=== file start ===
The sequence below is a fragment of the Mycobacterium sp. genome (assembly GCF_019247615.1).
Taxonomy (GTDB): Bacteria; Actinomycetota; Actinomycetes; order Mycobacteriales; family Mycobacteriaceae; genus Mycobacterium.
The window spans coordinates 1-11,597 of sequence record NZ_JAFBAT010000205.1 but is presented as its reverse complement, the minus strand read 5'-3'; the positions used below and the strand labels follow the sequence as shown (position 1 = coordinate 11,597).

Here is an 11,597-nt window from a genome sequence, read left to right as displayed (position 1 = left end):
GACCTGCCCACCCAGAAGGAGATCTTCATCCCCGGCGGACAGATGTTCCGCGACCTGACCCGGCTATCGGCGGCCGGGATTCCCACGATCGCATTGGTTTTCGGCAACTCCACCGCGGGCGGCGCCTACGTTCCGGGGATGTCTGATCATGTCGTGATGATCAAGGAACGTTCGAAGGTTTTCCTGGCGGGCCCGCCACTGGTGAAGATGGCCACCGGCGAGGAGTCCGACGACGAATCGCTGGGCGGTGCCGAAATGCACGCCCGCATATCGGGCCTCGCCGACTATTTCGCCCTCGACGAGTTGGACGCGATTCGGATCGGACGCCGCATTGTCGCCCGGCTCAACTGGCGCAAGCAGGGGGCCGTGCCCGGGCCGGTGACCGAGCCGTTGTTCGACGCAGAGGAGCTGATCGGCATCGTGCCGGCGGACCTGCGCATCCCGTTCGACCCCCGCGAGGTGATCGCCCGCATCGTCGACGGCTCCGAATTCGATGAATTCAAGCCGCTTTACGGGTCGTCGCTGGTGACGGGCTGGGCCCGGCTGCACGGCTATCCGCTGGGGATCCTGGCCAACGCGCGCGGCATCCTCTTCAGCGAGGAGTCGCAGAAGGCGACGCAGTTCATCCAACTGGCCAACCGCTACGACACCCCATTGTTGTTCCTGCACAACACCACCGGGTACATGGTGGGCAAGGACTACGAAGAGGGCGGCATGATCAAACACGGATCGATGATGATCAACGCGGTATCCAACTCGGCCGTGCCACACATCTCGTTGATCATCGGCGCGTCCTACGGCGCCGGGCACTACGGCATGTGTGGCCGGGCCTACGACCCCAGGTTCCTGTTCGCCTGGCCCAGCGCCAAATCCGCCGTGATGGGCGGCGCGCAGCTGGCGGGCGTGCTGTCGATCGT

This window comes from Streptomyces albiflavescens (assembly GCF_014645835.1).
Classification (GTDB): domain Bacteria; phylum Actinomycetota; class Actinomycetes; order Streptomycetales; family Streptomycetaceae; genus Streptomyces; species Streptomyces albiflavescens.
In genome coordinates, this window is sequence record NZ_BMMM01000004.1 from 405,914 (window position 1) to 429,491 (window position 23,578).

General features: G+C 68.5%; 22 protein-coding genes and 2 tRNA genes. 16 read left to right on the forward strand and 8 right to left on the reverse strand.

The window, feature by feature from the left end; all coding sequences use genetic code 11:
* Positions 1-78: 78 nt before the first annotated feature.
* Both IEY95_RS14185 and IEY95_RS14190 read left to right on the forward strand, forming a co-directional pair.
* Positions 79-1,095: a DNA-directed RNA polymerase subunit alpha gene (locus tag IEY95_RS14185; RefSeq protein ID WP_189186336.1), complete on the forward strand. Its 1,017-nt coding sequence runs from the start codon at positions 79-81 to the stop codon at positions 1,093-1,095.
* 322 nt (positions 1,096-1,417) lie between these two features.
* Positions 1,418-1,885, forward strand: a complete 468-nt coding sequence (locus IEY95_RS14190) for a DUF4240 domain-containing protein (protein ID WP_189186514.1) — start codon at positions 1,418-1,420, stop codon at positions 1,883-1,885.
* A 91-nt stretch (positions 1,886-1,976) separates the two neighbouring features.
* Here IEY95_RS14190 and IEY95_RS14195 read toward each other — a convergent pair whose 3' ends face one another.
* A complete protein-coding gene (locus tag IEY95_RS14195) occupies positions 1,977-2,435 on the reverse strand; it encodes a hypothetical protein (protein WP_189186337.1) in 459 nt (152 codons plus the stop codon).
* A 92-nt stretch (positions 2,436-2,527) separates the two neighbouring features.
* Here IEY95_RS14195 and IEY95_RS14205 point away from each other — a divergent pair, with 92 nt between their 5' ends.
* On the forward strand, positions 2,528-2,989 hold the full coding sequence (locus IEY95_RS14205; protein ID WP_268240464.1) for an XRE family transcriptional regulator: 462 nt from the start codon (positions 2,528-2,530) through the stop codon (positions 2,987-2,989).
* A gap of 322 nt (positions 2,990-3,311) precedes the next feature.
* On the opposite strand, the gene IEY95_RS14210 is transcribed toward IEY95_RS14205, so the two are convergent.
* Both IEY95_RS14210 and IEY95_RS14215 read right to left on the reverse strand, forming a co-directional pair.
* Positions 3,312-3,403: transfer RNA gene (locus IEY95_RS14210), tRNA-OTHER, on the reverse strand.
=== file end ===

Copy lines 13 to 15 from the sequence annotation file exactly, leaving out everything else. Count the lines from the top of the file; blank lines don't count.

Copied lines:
* Positions 79-1,095: a DNA-directed RNA polymerase subunit alpha gene (locus tag IEY95_RS14185; RefSeq protein ID WP_189186336.1), complete on the forward strand. Its 1,017-nt coding sequence runs from the start codon at positions 79-81 to the stop codon at positions 1,093-1,095.
* 322 nt (positions 1,096-1,417) lie between these two features.
* Positions 1,418-1,885, forward strand: a complete 468-nt coding sequence (locus IEY95_RS14190) for a DUF4240 domain-containing protein (protein ID WP_189186514.1) — start codon at positions 1,418-1,420, stop codon at positions 1,883-1,885.